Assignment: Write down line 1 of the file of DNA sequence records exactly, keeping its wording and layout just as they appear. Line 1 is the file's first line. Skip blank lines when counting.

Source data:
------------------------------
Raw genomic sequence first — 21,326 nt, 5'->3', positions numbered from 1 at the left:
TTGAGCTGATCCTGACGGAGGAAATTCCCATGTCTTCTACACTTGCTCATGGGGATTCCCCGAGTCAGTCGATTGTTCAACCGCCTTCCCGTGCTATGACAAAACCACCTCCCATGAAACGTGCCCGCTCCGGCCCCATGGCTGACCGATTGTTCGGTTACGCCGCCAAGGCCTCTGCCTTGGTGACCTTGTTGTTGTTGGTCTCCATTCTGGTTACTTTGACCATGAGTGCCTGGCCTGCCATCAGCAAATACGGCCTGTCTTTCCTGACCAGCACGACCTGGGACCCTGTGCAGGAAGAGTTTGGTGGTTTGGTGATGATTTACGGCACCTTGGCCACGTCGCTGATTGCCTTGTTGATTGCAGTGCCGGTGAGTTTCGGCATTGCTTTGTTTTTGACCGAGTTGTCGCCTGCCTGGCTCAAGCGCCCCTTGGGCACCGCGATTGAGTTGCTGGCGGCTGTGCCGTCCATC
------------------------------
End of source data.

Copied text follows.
Raw genomic sequence first — 21,326 nt, 5'->3', positions numbered from 1 at the left: